So can Africa generate a growth miracle based on the performance of manufacturing? The answer depends on the rate at which African economies can move their labor into modern manufacturing (and related) industries. The dual-economy-augmented version of growth theory produces the following typology of growth patterns.
As the diagram makes clear, long-term convergence requires both structural change and fundamentals. Rapid industrialization without the accumulation of fundamental capabilities (institutions, human capital) produces spurts of growth that eventually run out of steam. But in the absence of rapid structural change, investment in fundamentals on its own produces moderate growth at best.
The African Context
So where does Africa stand in structural change? Here, the picture is not bright. While farmers have moved out of rural areas and the share of agriculture in employment and value added has dropped significantly since the 1960s, the primary beneficiary has been urban services rather than manufactures. In fact, industrialization seems to have lost ground since the mid-1970s, and not much of a recovery appears to have taken place in recent decades. According to the best data we have at the moment, manufacturing's share of employment stands well below 8 percent, and its share of GDP is around 10 percent, down from almost 15 percent in 1975. Most countries in Africa are too poor to be experiencing deindustrialization, but that is precisely what seems to be taking place in too many places! Compared to Asian countries, African countries at all levels of income remain under-industrialized.
Moreover, few African countries are experiencing the classic growth-promoting structural change that East Asia underwent as part of the growth process. To take one recent example: In Vietnam, labor has moved rapidly from agriculture to more productive urban occupations. Manufacturing employment as a portion of total employment expanded by eight percentage points from 1990 to 2008. But so has employment in many services, which are also more productive. This pattern of structural change accounts for around half of Vietnam's impressive growth over the period.
The pattern in Africa, exemplified by Ethiopia and Kenya, is more mixed. In each, there has been outmigration from agriculture, but the consequences have been less salutary. In Ethiopia, where there has been some growth-promoting structural change, its magnitude is much smaller than in Vietnam. Manufacturing, in particular, has expanded much less. In Kenya, meanwhile, structural change has contributed little to growth. That's because the large number of workers leaving agriculture have mainly been absorbed by services, where productivity is apparently not much higher than in traditional agriculture.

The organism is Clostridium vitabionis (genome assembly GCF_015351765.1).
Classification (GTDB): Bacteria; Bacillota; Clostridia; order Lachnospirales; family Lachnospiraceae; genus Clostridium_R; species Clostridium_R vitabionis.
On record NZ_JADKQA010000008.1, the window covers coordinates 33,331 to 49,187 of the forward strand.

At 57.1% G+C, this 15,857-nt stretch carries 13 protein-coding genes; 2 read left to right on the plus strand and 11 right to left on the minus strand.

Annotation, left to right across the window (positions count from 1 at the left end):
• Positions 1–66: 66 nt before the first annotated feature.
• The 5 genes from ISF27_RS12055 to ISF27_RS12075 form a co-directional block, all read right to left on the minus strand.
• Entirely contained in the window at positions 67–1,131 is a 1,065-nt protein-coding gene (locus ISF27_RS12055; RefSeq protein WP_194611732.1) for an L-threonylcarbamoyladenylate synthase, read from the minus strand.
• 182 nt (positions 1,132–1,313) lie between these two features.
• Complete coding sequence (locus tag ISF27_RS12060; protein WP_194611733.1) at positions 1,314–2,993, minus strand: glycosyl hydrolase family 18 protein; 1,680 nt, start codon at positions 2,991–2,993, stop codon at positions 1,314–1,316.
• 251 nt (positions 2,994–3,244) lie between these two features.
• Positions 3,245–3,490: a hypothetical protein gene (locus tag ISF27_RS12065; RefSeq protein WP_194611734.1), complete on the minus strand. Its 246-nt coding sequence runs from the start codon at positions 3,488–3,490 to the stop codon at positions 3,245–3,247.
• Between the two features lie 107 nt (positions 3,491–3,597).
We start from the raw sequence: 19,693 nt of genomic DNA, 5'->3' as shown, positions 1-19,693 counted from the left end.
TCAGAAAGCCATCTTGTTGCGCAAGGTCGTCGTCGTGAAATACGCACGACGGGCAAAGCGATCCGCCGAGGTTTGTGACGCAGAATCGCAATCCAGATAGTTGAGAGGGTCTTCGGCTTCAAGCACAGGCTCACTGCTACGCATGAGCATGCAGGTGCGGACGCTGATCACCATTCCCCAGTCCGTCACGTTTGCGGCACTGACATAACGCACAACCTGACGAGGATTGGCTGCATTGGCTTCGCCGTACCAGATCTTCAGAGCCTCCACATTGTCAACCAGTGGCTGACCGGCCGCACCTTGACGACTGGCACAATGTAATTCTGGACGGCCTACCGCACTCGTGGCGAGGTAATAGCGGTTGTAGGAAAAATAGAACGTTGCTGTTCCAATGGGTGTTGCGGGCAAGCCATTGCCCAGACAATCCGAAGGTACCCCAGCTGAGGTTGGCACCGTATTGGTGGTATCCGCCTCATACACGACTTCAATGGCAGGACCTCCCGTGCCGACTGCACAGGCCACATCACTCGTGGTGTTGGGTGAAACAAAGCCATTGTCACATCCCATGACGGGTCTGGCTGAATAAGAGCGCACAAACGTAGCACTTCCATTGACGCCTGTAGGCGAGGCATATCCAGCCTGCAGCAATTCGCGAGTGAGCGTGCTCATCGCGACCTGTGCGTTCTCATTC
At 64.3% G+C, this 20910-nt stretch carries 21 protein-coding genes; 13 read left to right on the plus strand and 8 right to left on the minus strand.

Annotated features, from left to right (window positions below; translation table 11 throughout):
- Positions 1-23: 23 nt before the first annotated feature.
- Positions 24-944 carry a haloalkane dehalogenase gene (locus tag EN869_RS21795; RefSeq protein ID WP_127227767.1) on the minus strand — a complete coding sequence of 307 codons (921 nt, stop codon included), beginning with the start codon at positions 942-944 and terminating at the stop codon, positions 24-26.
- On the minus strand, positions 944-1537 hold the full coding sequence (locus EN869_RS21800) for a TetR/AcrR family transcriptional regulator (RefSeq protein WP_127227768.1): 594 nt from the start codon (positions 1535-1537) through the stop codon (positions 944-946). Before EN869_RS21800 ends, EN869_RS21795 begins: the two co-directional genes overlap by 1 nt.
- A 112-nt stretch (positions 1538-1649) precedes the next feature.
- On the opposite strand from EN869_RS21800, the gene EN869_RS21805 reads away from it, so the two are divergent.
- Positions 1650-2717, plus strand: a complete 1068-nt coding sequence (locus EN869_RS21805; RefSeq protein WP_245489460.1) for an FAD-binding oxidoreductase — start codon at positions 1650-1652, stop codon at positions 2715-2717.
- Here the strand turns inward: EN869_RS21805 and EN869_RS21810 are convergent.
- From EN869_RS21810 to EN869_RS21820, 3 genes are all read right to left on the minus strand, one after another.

The even worse news for African manufacturing is the degree to which it is dominated by small, informal (i.e., underground) firms that are not particularly productive. The share of formal employment in overall manufacturing employment appears to run as low as 6 percent in Ethiopia and Senegal. And there is little reason to believe that informal firms are on the same escalator as modern firms with access to technology, markets and finance. Indeed, the evidence suggests that few small, informal firms ever grow out of informality. So informality is a drag on overall productivity. And that plays a large part in explaining why not just services but also manufacturing in Africa have been falling behind the productivity frontier, even in recent years with brisk growth.
To generate sustained, rapid growth, Africa has essentially four options. The first is to revive manufacturing and put industrialization back on track, so as to replicate as much as possible the now-traditional route to economic convergence. The second is to generate agriculture-led growth, based on diversification into non-traditional agricultural products. The third is to kindle rapid growth in productivity in services, where most people will end up working in any case. The fourth is growth based on natural resources, in which many African countries are amply endowed. Let me offer a few words about each.
What are the prospects for a renewed industrialization drive in Africa? While the bulk of Chinese investment has gone to natural resources, there have been some hopeful signs of greenfield investments in manufacturing as well in many countries of the region – notably, in Ethiopia, Ghana, Nigeria and Tanzania. Looking at some of these green shoots, one can perhaps convince oneself that Africa is well poised to take advantage of rising costs in Asia and turn itself into the world's next manufacturing hub. Yet, as we have seen, the aggregate data do not yet show something like this happening.
There is almost universal consensus on what holds manufacturing back in Africa. It is called "poor business climate," a term that is sufficiently broad to offer room for virtually anything under its rubric. The list includes the high costs of power and transportation, corruption, inefficient regulation, poor security, contract enforcement and uncertainty about government policy.